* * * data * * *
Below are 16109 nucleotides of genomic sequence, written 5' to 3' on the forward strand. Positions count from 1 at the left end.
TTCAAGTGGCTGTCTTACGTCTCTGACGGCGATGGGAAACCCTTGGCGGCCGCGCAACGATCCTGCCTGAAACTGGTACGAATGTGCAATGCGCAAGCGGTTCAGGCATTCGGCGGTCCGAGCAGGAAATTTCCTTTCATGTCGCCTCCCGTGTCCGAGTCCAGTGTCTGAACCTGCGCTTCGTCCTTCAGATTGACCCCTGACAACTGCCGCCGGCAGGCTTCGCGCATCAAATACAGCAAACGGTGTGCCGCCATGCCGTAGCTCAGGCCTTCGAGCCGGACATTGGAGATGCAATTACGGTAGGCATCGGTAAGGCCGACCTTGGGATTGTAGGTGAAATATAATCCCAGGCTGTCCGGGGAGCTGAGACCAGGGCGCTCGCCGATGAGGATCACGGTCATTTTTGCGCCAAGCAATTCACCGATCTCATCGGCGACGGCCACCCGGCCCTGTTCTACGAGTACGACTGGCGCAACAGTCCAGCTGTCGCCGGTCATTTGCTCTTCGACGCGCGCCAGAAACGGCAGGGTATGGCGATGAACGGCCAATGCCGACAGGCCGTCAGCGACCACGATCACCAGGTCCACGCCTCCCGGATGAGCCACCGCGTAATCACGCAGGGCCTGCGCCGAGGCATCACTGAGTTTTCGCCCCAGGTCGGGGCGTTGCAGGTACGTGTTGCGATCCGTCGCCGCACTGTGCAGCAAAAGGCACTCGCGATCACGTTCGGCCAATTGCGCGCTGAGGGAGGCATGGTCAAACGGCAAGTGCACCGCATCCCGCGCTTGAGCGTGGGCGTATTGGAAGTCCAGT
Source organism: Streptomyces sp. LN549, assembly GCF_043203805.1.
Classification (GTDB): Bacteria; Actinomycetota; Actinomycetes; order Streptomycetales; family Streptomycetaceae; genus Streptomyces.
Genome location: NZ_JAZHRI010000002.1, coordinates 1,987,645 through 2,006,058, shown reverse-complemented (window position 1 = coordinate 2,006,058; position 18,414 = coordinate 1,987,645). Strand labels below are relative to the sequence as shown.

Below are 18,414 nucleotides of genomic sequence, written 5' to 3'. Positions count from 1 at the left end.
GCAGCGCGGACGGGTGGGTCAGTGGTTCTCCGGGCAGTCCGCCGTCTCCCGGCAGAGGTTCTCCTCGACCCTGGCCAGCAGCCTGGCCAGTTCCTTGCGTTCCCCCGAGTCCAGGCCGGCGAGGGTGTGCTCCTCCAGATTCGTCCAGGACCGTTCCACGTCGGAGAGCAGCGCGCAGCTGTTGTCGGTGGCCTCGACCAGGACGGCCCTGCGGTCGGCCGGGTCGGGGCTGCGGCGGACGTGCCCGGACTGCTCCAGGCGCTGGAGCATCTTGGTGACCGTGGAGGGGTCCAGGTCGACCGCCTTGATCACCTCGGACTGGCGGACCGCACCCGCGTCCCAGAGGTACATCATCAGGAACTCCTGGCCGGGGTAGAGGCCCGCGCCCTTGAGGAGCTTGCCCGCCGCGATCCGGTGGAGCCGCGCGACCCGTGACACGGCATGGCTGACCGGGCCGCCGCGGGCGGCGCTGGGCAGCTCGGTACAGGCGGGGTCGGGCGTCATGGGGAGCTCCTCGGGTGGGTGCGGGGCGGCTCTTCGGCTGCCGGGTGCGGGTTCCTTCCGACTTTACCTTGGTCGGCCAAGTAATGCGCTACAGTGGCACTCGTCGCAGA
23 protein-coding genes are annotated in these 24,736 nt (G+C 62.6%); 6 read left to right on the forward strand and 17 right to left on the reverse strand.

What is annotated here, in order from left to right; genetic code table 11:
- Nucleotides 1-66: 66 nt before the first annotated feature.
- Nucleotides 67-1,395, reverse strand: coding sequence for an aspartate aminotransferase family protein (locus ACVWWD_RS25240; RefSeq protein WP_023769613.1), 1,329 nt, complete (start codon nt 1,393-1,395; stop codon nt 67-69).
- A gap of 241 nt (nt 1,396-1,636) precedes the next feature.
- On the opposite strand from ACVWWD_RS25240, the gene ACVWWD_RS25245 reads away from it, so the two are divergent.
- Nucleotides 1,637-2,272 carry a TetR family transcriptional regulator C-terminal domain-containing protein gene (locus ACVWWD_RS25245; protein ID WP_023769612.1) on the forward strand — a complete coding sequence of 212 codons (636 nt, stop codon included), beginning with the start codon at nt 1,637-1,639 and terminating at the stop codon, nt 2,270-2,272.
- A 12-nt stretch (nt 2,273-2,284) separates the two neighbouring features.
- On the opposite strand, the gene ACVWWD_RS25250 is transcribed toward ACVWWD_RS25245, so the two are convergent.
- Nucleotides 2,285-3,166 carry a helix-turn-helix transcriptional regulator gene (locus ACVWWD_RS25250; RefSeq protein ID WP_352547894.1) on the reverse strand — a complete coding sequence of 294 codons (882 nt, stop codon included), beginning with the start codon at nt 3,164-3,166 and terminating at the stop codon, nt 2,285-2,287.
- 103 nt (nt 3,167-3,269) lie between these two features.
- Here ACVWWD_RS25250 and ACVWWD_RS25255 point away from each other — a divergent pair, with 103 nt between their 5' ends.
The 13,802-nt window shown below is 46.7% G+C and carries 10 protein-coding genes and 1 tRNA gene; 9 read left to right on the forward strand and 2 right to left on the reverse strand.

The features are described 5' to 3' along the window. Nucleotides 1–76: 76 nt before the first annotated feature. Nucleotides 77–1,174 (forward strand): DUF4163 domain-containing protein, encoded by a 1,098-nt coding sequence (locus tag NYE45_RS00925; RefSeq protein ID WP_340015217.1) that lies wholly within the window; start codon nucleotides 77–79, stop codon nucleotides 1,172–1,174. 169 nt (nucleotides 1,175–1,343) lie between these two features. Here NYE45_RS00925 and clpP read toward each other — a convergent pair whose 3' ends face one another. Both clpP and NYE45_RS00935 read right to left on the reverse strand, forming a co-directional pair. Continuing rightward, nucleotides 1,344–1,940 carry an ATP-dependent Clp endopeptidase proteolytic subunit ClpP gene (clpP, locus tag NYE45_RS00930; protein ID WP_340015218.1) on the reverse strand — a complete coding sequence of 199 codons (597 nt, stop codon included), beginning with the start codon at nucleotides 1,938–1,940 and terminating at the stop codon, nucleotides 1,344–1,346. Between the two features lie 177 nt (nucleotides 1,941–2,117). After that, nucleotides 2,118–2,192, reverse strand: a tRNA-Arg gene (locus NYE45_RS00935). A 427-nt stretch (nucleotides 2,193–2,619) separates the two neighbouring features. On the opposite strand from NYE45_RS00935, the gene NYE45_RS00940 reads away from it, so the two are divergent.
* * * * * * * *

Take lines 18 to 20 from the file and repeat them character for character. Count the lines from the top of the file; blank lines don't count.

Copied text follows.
- 103 nt (nt 3,167-3,269) lie between these two features.
- Here ACVWWD_RS25250 and ACVWWD_RS25255 point away from each other — a divergent pair, with 103 nt between their 5' ends.
The 13,802-nt window shown below is 46.7% G+C and carries 10 protein-coding genes and 1 tRNA gene; 9 read left to right on the forward strand and 2 right to left on the reverse strand.